Purchasing the right or wrong home could make or break you financially. That’s why due diligence is such an important part of the home buying process. The term ‘due diligence’ refers to the process of checking all the details of a property purchase before you settle, from sorting your finances to getting a building inspection.
Ideally, you’ll complete your due diligence before you make an offer – particularly when you’re buying at auction where bids are unconditional. However, this isn’t always possible and sometimes you’ll need to make an offer that is subject to due diligence (meaning the offer is withdrawn if your conditions aren’t met).
In this situation, you may have as little as five days to complete your due diligence. Use our checklist to make sure you get it right.
If you make an offer that isn’t subject to finance approval and the bank denies your request for finance, you could lose the property and your deposit. To avoid this, it’s a great idea to get pre-approval before making an offer and to make any offer subject to final finance approval. For help making this happen, speak to a mortgage adviser.
To make sure you know exactly what you’re purchasing and that there’s no major problems with the property, you need to arrange a building inspection as part of your due diligence.
Choose a professional building inspector by reading customer reviews online and asking friends, family or your mortgage adviser for a recommendation. Make sure the inspector checks structural elements under the house and for any sign of asbestos, monolithic cladding, dux quest plumbing and other problematic materials.
It could also be a good idea to get a plumbing and electrical report, particularly if the home is old. Your building inspector may be able to advise whether or not this is necessary and recommend someone to help.
If you or your builder spot any signs of borer, rats, mice, cockroaches, wasps, or any damage from such pests, it could be an idea to get an exterminator in to inspect the property. They’ll be able to provide you with an idea of the scale of the problem and a quote to fix it.
When purchasing property, you need a property lawyer or conveyancer to help you check the contract and all the relevant legal documents. To find one, look for reviews online and recommendations from friends and family—or your mortgage adviser.
Ask for a quote before the process begins to avoid unexpected expenses.
The LIM report or land information memorandum is a document from your local council that provides you all the information they have on the property. This will include any permits for building or renovations, resource consents and much more.
While it’s a good idea to have a look over this yourself, your lawyer will usually inspect this document for you.
The vendor or agent should give you the title documentation to the property during your due diligence, it’s important you understand what this document means so ask your conveyancer if you’re unsure. The title will also describe any ‘easements’ and ‘covenants’.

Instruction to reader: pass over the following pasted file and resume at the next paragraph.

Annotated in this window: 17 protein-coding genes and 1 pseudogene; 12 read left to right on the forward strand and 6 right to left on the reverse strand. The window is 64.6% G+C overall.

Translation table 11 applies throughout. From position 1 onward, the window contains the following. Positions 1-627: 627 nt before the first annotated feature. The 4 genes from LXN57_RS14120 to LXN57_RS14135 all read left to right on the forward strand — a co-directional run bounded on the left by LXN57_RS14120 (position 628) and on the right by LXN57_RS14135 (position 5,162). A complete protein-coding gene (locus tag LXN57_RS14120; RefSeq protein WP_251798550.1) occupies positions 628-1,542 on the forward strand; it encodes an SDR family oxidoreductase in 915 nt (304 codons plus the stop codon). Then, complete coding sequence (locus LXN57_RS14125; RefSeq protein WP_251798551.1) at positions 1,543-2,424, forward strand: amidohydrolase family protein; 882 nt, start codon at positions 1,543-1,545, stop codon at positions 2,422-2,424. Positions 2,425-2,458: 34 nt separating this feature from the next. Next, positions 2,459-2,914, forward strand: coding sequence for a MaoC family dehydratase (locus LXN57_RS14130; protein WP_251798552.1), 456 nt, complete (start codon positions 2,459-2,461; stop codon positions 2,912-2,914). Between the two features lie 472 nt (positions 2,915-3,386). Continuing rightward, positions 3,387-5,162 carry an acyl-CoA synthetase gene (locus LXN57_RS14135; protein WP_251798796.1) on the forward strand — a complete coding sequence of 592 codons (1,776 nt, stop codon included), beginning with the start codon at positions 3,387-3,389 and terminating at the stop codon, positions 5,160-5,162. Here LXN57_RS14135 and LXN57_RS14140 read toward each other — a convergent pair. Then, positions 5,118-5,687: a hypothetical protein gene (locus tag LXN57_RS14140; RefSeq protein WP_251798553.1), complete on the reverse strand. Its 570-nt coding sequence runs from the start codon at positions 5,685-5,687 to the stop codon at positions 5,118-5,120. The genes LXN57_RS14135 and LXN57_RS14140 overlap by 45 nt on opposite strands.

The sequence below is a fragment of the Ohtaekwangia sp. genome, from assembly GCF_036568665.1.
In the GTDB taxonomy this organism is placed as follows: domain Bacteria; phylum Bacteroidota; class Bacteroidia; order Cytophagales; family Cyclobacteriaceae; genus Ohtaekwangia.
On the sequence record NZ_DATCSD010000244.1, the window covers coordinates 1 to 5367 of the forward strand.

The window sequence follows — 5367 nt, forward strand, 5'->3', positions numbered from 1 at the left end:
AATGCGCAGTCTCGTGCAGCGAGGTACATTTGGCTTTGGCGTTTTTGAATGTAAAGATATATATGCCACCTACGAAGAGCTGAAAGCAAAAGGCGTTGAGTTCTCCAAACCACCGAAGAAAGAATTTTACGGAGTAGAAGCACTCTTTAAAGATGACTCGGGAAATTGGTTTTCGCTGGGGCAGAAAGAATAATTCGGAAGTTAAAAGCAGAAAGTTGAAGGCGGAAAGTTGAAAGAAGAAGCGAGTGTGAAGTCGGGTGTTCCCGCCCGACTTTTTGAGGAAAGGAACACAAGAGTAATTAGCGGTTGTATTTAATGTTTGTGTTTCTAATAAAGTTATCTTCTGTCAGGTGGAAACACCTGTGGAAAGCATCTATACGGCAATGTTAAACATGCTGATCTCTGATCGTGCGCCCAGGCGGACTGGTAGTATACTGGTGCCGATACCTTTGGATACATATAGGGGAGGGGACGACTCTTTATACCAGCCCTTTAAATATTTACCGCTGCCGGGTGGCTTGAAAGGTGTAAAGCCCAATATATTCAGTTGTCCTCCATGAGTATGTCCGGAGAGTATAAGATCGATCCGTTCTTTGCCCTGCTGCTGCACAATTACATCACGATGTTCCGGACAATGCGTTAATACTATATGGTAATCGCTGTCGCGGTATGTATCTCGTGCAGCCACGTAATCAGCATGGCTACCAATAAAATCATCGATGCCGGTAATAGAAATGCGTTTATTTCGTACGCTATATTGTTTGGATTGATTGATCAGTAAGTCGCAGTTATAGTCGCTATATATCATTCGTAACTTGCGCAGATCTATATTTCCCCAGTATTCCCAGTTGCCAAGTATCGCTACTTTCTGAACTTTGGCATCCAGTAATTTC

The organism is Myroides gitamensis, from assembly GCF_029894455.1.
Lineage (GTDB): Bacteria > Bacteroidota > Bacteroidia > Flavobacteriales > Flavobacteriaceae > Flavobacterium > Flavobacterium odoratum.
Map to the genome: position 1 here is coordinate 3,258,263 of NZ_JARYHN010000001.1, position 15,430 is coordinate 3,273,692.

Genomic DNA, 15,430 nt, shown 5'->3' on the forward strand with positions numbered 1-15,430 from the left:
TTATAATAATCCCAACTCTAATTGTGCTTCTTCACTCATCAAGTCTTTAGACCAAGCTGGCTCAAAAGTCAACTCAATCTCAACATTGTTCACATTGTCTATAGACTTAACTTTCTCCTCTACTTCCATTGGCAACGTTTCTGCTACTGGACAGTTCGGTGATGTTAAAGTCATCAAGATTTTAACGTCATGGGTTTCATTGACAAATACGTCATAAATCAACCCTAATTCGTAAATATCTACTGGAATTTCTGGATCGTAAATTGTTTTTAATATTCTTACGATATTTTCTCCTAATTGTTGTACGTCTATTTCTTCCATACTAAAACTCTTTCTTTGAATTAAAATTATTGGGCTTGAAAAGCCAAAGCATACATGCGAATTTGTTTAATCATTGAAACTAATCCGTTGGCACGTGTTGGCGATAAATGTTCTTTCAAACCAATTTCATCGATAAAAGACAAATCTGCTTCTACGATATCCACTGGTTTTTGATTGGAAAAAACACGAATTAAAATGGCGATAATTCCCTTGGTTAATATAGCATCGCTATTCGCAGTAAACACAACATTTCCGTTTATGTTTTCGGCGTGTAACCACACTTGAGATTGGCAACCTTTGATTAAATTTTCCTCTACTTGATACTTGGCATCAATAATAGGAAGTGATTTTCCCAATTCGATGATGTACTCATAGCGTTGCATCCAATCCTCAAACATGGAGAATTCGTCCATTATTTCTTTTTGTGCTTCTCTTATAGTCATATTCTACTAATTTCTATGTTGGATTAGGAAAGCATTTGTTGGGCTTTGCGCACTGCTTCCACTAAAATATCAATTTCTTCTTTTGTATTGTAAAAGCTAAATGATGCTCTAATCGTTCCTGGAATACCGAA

A covenant is a requirement to do or not do something on a property, whereas an easement grants someone else access to use your land (or grants you access to another’s land) for a specific purpose.
Examples of easements include right of way easements for driveways or access for drainage. Covenants, on the other hand, might include restrictions on what type of animals you can keep on the property or the type of building materials you can use.
Is there a tenant in the property currently and if so how long is their lease? If you’re keen to move into the property after purchasing it, speak to your lawyer to make sure it’s legally possible to evict the tenant after your purchase.
If you’re a first home buyer or you’re unsure of the value of the property, invest in a valuation performed by a registered valuer. This will help you ensure you’re not paying more than you need to.
Never purchase a home without spending a little time in the neighbourhood. Before you buy, go to as many viewings and open homes as possible, eat in a nearby cafe and take a stroll through the neighbourhood at different times of the day and week. Doing this will help you understand what living in the neighbourhood will be like.
If you’re buying an apartment or unit that is part of a body corporate, you need to understand what you’re signing up for. How much are body corp fees? Are there any big one-off expenses coming up for the building? Is there enough money in the bank to pay for the building’s running costs right now?
Need a hand sorting your due diligence and getting your finances ready to buy? Get in touch with a mortgage adviser here at Money Empire for a friendly chat about your situation.